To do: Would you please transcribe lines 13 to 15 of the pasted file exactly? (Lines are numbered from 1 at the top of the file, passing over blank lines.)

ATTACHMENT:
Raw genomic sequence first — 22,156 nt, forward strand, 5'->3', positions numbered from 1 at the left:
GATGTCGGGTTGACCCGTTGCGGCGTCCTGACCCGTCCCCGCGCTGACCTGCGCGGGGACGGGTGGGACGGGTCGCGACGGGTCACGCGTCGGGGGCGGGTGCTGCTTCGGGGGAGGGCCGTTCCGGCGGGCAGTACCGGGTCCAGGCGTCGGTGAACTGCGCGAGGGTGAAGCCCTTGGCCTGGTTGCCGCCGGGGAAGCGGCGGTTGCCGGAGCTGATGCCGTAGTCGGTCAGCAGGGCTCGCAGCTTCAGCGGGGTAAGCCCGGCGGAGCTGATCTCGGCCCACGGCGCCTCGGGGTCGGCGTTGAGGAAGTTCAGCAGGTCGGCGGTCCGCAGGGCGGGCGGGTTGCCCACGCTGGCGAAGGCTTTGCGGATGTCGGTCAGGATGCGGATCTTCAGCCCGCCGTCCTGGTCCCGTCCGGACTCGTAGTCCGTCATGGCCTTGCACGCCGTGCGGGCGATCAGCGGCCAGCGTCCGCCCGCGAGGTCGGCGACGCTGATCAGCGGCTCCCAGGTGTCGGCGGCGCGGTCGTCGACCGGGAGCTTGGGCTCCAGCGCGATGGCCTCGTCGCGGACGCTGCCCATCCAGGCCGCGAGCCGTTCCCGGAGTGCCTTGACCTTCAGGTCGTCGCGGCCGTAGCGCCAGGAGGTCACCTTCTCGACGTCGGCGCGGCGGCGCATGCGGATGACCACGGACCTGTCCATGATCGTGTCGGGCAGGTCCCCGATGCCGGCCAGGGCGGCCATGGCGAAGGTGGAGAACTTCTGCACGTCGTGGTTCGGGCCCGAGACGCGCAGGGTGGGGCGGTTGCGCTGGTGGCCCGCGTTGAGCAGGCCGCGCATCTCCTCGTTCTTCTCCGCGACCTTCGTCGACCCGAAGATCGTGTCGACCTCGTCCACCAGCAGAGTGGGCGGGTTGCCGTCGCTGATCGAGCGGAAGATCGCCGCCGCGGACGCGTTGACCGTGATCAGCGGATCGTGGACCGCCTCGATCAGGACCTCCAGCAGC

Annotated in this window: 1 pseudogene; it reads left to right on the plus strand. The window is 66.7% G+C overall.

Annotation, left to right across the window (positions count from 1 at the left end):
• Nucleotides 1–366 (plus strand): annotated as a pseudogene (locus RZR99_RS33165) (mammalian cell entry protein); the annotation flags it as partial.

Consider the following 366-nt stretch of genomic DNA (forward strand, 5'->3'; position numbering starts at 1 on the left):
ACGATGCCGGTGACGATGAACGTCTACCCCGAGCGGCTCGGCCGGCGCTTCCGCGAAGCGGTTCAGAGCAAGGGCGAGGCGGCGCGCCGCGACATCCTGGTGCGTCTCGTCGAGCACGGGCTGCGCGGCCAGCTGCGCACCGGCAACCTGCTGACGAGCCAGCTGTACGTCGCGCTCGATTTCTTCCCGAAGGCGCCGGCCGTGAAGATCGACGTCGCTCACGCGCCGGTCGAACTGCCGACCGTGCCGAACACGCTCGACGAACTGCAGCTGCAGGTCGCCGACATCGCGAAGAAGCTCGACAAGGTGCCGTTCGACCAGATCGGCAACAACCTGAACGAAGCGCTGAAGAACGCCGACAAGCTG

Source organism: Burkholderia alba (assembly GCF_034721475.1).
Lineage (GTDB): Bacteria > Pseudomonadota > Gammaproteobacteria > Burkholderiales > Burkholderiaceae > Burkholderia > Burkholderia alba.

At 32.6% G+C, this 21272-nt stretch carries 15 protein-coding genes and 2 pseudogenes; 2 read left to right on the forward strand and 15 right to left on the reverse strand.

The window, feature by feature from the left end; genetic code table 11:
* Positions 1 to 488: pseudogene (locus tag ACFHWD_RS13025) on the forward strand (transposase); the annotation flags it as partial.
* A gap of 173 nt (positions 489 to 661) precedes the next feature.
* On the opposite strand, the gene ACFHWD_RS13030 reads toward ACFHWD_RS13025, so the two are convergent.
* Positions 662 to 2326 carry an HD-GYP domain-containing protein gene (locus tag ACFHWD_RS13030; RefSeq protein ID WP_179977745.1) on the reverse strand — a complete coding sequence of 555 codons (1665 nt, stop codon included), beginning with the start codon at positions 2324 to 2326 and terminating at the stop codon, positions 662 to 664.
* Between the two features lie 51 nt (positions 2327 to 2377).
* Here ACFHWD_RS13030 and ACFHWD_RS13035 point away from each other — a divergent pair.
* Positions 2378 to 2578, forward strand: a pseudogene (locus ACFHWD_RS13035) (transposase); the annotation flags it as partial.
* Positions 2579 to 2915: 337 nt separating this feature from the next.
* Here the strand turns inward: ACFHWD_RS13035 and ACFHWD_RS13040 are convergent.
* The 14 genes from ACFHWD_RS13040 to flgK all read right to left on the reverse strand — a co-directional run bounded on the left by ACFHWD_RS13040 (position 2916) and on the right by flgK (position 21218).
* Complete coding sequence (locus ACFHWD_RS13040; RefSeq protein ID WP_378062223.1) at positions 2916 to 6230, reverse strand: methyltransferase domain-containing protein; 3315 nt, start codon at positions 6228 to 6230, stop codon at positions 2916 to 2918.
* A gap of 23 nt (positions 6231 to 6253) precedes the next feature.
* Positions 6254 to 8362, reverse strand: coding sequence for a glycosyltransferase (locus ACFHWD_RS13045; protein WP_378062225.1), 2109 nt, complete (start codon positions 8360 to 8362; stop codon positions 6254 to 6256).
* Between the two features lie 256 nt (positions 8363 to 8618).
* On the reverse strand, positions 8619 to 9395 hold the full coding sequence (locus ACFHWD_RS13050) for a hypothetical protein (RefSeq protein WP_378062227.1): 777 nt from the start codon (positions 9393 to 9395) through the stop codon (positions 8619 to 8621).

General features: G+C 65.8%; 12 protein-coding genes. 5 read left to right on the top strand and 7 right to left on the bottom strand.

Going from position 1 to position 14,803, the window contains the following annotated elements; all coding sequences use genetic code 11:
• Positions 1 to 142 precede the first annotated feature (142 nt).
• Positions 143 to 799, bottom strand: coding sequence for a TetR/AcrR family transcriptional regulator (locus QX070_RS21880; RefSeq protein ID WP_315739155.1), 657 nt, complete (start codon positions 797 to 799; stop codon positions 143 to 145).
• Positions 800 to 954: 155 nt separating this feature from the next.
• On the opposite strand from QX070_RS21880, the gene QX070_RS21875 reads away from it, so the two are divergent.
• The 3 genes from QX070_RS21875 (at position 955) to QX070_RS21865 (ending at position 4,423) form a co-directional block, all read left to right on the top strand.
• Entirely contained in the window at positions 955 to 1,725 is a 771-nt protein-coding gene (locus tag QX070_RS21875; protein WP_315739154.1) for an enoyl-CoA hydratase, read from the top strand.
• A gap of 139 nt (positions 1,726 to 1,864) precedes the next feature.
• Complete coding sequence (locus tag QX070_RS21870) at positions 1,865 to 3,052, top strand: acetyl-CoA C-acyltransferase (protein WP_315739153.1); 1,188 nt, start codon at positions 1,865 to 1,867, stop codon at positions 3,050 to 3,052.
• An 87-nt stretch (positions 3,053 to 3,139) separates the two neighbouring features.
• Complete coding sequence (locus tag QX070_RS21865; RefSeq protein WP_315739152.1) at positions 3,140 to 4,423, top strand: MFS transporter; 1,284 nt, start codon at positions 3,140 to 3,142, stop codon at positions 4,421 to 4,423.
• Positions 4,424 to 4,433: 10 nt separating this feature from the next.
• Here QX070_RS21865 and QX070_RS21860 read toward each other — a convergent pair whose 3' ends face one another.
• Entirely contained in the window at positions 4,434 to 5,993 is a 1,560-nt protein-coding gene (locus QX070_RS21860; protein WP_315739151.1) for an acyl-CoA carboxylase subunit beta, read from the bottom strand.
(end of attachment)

* A gap of 173 nt (positions 489 to 661) precedes the next feature.
* On the opposite strand, the gene ACFHWD_RS13030 reads toward ACFHWD_RS13025, so the two are convergent.
* Positions 662 to 2326 carry an HD-GYP domain-containing protein gene (locus tag ACFHWD_RS13030; RefSeq protein ID WP_179977745.1) on the reverse strand — a complete coding sequence of 555 codons (1665 nt, stop codon included), beginning with the start codon at positions 2324 to 2326 and terminating at the stop codon, positions 662 to 664.